So what is the optimum number of plants per m2 for most purposes when space is at a premium. The answer for some species and varieties is in "Gardening Which" Dec 2011, along with a set of recommended varieties.

Species/variety                   Plants/m2          Distance w'n row cm      Distance b'n plants cm
Cabbage "Red jewel"                9                                30                                   30
Calabrese "Green magic"           9                                30                                   30
Carrots "Early Nantes"          270                                 2.5                                 15
Dwarf bean "Speedy"             35                                 7.5                                  30

These images of the garden in summer are not really relevant but they cheer me up on a driech day like today.

Finally, yield is not the only criterion when choosing varieties especially potatoes. last year I planted Sarpo Mira maincrop potatoes because of their blight resistance. It seemed to rain continuously in August/September, the potato tops were black with blight and completely trashed but the tubers were clean, they've stored well, and are excellent mashed, boiled, roasted or chipped. Those on the left are "kestrel" a 2nd early lifted at the end of July for the village show.

Thursday 5 January 2012

W. Highland winter weather

I don't often feel sorry for sheep but they have looked so bedraggled, dejected and downright sad for the last few weeks of high wind and rain. Their fleeces are soaked, there's no grass and no where dry to lie. I made 12 big bales of haylage thinking that they could be eked out over the next three months until there was some grass at lambing. They have eaten three bales in three weeks; its "comfort food" for sheep,  it can't go on. Today we moved them to the hill park behind the house. Here they have  natural shelter in the hollows and behind rocks, grass and heather to eat and a dry bed. Lack of fencing along the southern boundary meant I couldn't use this bit of hill; but today we strung out 200m of electric fencing and the ewes have their heads down eating, they didn't seem to notice that the sun was out.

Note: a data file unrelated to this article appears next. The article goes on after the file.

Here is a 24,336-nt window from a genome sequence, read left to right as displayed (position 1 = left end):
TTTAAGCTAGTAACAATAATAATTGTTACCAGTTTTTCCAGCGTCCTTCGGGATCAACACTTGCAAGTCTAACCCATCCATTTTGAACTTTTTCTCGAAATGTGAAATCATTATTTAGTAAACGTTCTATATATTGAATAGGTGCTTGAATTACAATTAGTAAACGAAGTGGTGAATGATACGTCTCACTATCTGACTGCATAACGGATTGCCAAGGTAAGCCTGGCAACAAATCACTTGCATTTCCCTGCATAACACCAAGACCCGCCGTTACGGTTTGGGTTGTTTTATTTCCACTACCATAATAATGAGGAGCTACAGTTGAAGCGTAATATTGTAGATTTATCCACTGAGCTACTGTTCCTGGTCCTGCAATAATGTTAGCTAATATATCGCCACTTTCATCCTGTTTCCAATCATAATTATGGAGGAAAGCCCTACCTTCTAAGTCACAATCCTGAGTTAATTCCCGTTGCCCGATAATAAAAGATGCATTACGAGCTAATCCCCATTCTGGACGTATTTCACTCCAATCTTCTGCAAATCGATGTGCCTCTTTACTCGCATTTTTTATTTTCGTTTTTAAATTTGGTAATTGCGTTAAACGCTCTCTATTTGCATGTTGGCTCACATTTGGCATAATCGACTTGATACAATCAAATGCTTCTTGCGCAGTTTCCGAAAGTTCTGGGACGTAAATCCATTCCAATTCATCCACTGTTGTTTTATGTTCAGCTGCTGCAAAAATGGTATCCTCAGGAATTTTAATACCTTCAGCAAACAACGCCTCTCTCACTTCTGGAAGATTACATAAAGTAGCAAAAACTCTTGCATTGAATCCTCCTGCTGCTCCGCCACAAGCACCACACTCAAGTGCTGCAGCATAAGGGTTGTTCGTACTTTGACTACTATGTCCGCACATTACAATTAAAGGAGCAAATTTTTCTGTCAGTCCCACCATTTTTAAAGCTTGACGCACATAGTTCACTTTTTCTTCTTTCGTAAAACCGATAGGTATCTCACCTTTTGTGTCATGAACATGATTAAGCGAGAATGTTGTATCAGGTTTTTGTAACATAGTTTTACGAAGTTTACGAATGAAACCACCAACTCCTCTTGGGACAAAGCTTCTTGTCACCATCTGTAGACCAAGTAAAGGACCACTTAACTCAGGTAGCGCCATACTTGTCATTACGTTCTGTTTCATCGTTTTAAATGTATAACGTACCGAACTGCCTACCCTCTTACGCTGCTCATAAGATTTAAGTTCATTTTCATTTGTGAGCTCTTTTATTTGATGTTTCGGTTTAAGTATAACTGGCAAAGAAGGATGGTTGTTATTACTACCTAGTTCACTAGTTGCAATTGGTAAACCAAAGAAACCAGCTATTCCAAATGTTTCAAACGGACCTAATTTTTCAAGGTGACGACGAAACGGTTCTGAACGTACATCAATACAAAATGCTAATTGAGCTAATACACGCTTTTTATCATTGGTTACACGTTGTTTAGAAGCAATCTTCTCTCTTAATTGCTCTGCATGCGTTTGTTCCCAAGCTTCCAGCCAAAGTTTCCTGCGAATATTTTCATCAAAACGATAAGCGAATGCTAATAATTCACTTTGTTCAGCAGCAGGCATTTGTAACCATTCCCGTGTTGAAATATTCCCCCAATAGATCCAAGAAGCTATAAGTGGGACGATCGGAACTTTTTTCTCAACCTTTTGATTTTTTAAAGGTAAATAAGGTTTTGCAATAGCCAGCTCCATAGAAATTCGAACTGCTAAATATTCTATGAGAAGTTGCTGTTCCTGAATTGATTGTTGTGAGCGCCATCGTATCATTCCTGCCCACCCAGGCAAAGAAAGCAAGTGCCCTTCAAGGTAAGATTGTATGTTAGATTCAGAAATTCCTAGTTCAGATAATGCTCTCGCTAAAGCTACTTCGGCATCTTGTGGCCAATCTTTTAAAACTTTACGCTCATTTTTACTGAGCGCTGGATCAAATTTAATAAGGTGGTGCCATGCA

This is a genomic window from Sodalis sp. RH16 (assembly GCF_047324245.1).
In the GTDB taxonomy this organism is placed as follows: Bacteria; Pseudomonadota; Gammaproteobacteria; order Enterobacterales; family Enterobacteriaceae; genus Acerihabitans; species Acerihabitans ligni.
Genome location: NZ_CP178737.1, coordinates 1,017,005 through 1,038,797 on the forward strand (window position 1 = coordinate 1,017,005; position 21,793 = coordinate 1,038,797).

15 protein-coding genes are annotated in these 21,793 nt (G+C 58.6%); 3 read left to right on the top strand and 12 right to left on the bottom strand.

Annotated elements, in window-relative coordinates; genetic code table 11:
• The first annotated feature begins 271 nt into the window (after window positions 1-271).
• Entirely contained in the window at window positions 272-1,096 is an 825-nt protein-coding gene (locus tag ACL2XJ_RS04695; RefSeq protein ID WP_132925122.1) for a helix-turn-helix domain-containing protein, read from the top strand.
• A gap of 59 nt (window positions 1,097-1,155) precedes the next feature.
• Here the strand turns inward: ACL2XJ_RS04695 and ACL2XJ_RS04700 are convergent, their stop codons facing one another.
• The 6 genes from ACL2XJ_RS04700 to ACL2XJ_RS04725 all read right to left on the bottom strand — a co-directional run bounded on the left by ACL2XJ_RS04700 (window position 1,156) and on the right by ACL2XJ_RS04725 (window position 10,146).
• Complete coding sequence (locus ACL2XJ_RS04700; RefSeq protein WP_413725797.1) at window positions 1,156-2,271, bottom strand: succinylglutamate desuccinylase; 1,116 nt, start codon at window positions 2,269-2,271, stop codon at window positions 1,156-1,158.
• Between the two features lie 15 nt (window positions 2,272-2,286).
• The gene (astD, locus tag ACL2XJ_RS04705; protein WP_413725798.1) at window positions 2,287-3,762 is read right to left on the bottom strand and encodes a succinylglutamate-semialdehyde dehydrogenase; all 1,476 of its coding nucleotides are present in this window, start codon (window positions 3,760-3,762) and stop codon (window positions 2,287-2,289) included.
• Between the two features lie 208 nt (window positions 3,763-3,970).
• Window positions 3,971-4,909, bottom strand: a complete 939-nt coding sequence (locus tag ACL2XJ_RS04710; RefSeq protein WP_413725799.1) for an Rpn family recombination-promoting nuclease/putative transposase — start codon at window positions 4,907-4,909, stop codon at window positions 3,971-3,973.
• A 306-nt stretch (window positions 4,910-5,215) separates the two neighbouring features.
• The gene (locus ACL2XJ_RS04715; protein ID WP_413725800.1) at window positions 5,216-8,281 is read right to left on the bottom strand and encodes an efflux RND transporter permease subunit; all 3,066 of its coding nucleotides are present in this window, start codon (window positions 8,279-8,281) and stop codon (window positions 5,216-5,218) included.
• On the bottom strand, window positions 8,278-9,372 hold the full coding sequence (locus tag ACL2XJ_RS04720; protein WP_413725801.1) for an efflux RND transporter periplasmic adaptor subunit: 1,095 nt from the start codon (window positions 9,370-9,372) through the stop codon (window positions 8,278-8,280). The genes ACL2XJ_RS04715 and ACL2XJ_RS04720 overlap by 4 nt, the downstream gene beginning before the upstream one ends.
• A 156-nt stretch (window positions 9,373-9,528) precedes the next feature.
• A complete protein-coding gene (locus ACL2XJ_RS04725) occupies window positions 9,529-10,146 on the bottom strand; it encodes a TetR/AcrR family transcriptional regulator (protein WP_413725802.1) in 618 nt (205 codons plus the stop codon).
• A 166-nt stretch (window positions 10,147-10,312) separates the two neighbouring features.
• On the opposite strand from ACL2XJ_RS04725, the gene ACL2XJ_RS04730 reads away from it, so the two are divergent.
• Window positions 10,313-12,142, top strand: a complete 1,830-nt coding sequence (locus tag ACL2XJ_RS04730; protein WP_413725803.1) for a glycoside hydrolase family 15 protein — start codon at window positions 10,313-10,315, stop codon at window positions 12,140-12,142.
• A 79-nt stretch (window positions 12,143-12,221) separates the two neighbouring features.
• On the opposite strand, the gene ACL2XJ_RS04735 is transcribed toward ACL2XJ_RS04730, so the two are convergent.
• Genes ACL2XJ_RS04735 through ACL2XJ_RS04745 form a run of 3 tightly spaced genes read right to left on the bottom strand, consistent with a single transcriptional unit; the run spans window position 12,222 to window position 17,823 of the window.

At least the poultry have houses to shelter in, until the houses blow away. One lunchtime about three weeks ago when the hurricane was blowing a hooley I noticed a hen house was missing. It had been picked up by the wind and dropped on the drystone wall boundary abot 50m away. The hens were at the gate demanding to be re-housed.

Humans haven't fared much better. We've had power cuts with electricity on and off for what seems like an eternity. Candles and oil lamps soon lose their romantic appeal when you can't get online, read a book or use power tools. As a result of the "European Water Quality Directive" our water is pumped from a treatment plant where it is infused with Domestos to keep us safe and healthy. I have drunk water from hill burns all my life and never had an upset. When the power goes off the water goes off.  About twelve hours later someone usually brings an emergency generator for the pumps. Like the sheep we haven't seen the sun for ages. The next power cut will be different  there is now a shiny 4kw Honda generator in the workshop and of course water in the burn and The Guardian always gets through by teatime. You never thought of it as an evening paper did you.